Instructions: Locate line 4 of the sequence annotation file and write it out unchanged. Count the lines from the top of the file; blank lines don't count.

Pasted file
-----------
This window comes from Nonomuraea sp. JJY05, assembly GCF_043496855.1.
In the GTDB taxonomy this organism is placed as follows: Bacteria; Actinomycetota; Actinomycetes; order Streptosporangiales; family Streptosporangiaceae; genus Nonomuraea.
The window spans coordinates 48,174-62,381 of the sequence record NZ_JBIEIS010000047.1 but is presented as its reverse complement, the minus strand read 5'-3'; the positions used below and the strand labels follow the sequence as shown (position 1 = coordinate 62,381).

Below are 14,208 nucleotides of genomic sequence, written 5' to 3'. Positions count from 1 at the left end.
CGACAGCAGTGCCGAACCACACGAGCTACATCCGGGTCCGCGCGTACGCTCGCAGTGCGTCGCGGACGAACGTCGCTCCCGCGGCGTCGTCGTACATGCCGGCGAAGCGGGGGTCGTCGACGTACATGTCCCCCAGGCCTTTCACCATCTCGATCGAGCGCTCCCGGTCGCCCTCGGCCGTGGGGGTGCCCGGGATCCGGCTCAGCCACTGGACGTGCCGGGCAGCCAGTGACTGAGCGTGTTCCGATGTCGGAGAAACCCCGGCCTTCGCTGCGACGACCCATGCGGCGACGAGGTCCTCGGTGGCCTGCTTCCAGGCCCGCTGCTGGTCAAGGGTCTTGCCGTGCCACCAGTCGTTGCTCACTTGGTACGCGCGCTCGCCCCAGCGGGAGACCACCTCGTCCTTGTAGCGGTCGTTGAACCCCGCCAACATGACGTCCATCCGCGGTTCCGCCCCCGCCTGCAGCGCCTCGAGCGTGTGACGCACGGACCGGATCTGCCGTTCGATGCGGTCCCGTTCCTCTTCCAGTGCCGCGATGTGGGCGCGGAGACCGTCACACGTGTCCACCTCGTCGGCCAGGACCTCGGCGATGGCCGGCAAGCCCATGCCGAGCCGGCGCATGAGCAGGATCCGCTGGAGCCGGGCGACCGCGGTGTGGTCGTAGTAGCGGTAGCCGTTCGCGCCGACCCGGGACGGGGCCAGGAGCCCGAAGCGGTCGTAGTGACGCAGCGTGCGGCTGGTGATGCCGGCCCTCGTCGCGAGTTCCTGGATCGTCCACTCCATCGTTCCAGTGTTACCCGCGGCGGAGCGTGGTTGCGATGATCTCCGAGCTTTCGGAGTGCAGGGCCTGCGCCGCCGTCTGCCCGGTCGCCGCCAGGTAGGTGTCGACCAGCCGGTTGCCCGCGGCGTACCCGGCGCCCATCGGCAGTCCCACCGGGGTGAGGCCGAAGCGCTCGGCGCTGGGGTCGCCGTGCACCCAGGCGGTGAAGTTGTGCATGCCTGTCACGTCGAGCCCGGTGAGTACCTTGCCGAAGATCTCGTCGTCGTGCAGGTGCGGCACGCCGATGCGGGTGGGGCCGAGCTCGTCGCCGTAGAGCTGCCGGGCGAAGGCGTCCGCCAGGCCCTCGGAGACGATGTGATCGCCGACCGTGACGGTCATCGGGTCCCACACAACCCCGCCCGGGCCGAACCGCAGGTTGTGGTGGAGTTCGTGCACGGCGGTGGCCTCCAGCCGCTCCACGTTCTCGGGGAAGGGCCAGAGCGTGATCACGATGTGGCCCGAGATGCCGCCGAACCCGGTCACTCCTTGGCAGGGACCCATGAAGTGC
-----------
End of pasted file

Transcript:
Below are 14,208 nucleotides of genomic sequence, written 5' to 3'. Positions count from 1 at the left end.